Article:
Dynamic recompilation using registers

I don't know if anyone knows about this since it's a pretty niche subject, but I'm writing a dynamic recompiler for Microsoft's CIL. The target language is x86 machine code*. It's not too difficult to produce, just tedious, but what I can't figure out is how to pick registers for the instructions which use them. For example, lets say I'm generating an ADD instruction where the operands are a memory location and a register. How do I decide which register to use, and how to I keep track of which ones are in use? What do I do if they're all in use?

I really can't avoid using registers because some instructions only accept registers as their source parameter, so I'd have to generate a MOV to use the register as a temporary, which might slow my output code down too much for the dynamic recompiler to be worth writing.

* when I get the x86 target working, I'm writing a code generator because F*CK writing code for every single instruction for multiple architectures by hand.
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Is there no reserved register for assembler temporaries?
Are you asking about register allocation? There are algorithms to determine which values need to be kept in registers.
https://en.wikipedia.org/wiki/Register_allocation

The requirement of sometimes "spilling" and "filling" values between registers and memory is going to be inevitable (as will associated slowdown for having to do it) since you have only a limited number of registers and possibly an unlimited number of values to distribute among them.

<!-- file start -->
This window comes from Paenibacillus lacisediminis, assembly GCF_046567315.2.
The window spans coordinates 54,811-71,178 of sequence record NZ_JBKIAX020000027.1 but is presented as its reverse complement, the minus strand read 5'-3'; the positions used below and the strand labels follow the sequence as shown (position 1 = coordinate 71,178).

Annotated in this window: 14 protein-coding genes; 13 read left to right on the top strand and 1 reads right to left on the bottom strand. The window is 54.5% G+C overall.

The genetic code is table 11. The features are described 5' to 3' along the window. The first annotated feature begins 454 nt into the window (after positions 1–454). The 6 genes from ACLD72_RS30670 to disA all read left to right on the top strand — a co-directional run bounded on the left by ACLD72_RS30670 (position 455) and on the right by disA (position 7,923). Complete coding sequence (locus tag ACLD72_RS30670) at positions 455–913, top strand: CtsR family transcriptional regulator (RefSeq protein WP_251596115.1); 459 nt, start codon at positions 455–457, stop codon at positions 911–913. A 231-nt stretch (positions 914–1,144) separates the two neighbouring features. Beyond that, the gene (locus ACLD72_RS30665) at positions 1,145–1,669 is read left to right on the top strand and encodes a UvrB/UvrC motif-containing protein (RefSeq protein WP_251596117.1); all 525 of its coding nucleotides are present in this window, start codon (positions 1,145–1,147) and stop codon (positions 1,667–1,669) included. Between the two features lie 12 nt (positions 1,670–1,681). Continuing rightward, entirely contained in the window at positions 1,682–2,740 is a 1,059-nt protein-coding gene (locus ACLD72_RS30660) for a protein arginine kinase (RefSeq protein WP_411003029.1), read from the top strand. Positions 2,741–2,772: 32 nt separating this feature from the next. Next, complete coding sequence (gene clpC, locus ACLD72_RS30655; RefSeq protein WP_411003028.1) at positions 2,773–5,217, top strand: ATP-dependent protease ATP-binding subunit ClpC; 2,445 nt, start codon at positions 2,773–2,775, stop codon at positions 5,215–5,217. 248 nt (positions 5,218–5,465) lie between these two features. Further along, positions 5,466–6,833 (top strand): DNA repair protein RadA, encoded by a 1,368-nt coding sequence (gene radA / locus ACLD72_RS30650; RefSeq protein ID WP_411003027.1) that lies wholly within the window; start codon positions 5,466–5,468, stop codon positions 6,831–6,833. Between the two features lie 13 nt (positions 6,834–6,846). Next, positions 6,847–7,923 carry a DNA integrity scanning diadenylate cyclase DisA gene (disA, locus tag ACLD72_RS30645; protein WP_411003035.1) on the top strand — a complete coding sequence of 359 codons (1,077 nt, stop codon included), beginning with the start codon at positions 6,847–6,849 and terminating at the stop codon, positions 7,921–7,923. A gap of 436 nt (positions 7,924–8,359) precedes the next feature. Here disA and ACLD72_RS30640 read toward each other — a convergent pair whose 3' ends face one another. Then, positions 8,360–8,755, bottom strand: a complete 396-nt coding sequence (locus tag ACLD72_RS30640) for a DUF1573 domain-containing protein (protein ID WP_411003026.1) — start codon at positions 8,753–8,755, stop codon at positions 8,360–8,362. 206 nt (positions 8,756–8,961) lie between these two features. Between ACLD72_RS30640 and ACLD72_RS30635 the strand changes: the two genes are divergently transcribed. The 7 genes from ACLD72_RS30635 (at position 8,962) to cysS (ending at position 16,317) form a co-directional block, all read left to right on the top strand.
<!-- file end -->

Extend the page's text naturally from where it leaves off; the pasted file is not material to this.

@LB
Nope, on x86 there are only four 32-bit general-purpose registers E{A,B,C,D}X and at any time any of them could have been clobbered by another instruction. I could use the stack, but that slows down my code because I'll have to use a bunch of MOVs and PUSHes for what should be a single instruction. Temporaries, i.e. local variables, go on the stack. If you look at the assembly code gcc produces you'll see something like add esp, 4 which is reserving 4 bytes on the stack for a local variable.

CIL is a stack-based language, so where x86 does:
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mov eax, 0x0f
mov ebx, 0x01
add eax, ebx

CIL does something like:
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push 0x0f
push 0x01
add

which I have to somehow translate into the above. The problem is that I can only process one opcode at a time, it would be too complicated for my program to figure out why the input program is pushing values on the stack. I could just use the stack myself, but it would be much faster to use the registers. The problem arises when I have two input operations that use the same data. Because I'm only looking at one opcode at a time, I can't handle this situation:
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push 0x0f
push 0x01
add
push 0x10
add

In CIL, this pushes 0x0f and 0x01, adds them, taking them off the stack and putting the result (0x10) on, and then adds 0x10, taking it and the previous result off the stack and putting the result (0x20) back on. A naive dynamic recompiler would generate this:
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mov eax, 0x0f
mov eax, 0x01
add eax, ebx
mov eax, 0x10
add eax, ebx

the result of which would be unknown and totally useless. When the code generator turns push 0x01 into mov eax, 0x01, it doesn't know that eax was just loaded with the value 0x0f, or that the next instruction wants to add the previous EAX and the new one together. It's pretty easy to mark registers as "in use", which appears to solve the problem, but there's no obvious way of marking a register as no longer in use -- the function that generated the opcode that's using it doesn't know when it'll be finished -- and since x86 only has 4 registers for general use, I'd run out in less than a millisecond.

It wouldn't be a problem if I just used the stack, but that would be a lot slower.

[edit]
@Zhuge
Thanks! I should've figured there would be existing algorithms for this. Hopefully that solves my problem.
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